Glacier National Park is one million acres of dramatic peaks, deep valleys, pristine waterways, and dense forest. As this park shares a border with Canada, it quickly becomes easy to understand why this park is also known as “The Crown of the Continent”. We spent three nights at this park and were lucky enough to join up with our uncle Mike, aunt Sharon and cousin David that were visiting the area at the same time.
Going to the Sun Road
On our first day in the park we drove up the scenic “Going to the Sun Road”. This 50 mile stretch of road winds through the park from the Apgar Visitor Center on the west side of the park to the St. Mary Visitor Center on the east side of the park. Our family picked us up near our campsite at Fish Creek in the morning and we hit the road heading east from Apgar.
We stopped at each point along the way to take in the views and read the informational boards provided. As a bonus we got to do some birding at most stops with the help of our relatives who are avid birders. We even got to see two Golden Eagles soaring high above a stop called “Lunch Creek”. This was especially exciting because this was my Aunt Sharon’s first time to spot one in the wild.
Because of COVID 19 precautions the park is current under some partial closures and the is closed at the Rising Sun village. Upon reaching Rising Sun we turned around to head back the way we came stopping at a few points we had missed on our way out. At an overlook near Logan Pass, we saw three Mountain Goats including a young kid (baby goat). Upon returning to Apgar, we decided to head to Whitefish for dinner before calling it a night.
On our second day in the park, we decided to explore the Camas Road on the west side of the park. The road leads west from Apgar past Fish Creek and actually exits park boundaries into Flathead National Forest until reaching the village of Polebridge where you can reenter the park. Once again, we were scooped up by our family for another day of adventure.
The primary focus of this day was to focus on birding. The Camas Road is only about a 25 mile drive from Apgar to Polebridge giving us plenty of time to stop at overlooks and bird sightings. On our way out we stopped at multiple points of interest to try and spot birds but we had the best luck at creek crossings and other areas where two ecosystems met. Bird sighting highlights for the day included Red-Eyed Vireo and Common Yellowthroat.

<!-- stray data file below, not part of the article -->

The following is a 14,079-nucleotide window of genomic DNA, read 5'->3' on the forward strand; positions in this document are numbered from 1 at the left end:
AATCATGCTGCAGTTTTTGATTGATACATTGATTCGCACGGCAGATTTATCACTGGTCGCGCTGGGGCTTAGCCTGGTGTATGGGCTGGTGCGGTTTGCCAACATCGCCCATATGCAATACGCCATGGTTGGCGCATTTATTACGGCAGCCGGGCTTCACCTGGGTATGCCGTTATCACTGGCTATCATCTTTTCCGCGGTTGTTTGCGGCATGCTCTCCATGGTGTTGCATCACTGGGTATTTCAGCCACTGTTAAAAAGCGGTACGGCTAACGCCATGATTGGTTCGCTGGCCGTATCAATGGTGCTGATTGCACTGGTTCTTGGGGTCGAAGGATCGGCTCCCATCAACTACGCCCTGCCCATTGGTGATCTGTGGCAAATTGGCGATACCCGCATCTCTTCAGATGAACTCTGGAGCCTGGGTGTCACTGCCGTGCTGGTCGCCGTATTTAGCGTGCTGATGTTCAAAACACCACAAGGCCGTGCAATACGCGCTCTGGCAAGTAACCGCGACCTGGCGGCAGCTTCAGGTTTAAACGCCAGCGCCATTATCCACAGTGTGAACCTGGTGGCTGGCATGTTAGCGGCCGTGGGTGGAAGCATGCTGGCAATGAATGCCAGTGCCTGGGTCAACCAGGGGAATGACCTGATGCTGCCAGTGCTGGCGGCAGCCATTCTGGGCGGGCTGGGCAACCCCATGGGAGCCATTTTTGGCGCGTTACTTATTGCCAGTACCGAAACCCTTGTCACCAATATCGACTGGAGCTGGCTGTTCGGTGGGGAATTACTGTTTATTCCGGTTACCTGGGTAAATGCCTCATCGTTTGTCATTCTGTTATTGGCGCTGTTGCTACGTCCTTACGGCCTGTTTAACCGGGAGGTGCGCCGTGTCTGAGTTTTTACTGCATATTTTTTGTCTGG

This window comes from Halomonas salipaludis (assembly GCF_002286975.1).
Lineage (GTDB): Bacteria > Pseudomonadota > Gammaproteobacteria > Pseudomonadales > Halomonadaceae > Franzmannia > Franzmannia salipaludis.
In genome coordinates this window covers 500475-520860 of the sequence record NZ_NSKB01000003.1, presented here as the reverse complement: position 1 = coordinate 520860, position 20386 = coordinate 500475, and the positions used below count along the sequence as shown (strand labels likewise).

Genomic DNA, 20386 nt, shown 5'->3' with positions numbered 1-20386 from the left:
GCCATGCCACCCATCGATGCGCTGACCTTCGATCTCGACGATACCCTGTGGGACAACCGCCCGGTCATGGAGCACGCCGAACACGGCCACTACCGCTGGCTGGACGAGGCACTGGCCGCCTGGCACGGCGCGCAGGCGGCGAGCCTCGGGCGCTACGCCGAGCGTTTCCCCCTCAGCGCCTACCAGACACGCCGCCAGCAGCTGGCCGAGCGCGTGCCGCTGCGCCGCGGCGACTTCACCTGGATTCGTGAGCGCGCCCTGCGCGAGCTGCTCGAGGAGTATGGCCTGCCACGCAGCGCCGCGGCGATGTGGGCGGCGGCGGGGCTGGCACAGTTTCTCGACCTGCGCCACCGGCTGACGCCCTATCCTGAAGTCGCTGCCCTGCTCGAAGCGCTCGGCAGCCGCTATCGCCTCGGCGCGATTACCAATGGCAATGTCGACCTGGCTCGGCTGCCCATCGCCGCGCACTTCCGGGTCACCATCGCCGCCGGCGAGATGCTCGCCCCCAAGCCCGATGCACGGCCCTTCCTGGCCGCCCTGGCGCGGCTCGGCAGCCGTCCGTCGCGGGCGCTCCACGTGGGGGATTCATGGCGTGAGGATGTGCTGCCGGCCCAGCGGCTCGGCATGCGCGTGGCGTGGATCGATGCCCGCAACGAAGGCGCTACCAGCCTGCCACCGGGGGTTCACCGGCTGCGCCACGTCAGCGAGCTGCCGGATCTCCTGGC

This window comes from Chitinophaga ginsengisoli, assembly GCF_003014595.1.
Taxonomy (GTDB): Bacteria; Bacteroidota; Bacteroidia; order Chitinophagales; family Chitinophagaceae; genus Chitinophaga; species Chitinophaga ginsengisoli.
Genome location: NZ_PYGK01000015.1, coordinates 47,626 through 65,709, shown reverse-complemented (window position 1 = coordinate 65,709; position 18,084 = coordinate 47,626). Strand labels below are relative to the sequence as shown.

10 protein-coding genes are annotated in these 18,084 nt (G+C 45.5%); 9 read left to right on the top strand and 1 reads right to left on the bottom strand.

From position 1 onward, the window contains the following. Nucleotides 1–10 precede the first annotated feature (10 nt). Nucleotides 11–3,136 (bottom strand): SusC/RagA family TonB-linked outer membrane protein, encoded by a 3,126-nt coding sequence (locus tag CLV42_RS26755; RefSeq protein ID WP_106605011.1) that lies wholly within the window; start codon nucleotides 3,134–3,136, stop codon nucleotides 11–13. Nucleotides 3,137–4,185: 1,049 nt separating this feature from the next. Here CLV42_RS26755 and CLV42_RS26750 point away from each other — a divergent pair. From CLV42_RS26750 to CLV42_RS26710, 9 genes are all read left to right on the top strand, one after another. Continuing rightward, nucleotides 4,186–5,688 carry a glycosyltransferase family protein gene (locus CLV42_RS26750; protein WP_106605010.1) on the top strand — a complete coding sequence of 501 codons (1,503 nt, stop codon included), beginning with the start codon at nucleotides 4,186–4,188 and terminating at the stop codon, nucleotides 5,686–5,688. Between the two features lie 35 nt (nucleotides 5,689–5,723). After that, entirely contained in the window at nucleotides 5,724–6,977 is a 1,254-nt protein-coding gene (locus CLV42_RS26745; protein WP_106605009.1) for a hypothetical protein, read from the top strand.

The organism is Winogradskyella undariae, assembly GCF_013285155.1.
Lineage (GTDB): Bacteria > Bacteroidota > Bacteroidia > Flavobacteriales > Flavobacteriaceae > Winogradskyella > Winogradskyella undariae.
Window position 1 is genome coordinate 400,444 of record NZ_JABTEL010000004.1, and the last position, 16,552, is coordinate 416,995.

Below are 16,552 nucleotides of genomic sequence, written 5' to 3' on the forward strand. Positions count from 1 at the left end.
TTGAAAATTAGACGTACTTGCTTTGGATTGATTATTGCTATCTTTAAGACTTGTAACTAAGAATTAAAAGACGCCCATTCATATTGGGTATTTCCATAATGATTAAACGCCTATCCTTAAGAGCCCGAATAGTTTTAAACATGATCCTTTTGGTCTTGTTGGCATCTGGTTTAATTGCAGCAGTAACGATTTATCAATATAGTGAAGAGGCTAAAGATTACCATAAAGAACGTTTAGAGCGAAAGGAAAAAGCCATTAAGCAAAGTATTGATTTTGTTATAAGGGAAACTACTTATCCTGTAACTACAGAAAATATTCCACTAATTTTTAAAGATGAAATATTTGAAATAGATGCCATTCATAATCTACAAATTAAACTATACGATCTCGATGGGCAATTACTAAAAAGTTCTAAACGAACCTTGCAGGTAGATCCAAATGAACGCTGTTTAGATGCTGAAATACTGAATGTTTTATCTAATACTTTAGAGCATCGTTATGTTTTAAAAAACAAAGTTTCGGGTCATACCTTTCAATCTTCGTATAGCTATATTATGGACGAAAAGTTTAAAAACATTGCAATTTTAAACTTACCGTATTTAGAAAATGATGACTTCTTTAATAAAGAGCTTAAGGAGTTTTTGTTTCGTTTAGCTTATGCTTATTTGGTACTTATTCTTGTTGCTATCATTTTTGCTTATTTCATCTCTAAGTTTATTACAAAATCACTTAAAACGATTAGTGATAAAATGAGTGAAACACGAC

After stopping for a picnic lunch and a beer in the small village of Polebridge, took a hike to try and catch a glimpse at the elusive Spruce Grouse known to common the area but had no luck. To finish the day off, we took the 6 mile drive up a gravel road to Bowman Lake. The lake is pretty large and surrounded by the mountains of the park. There is a nice gravel beach and we just had to pull off our shoes and sit down with our feet in the coldish water.
Because most of the hikes we wished to take we closed because of COVID precautions and most trails that were open were very crowded we opted to take a casual hike on the West side of McDonald Lake. From the trailhead, it is a short 2 mile hike to a scenic overlook of the lake called “Rocky Point”. After taking in the view we continued down the trail but turned around less than a mile later because the trail quickly became overgrown with thick shrubs.
We had a great time exploring this beautiful park with the Perkins family and would love to return once the park has fully reopened so that we can explore more of the park on foot. This mountain range was especially unique due to its glacier cut, u-shaped valleys that were unlike anything we had seen before.
Thanks for reading!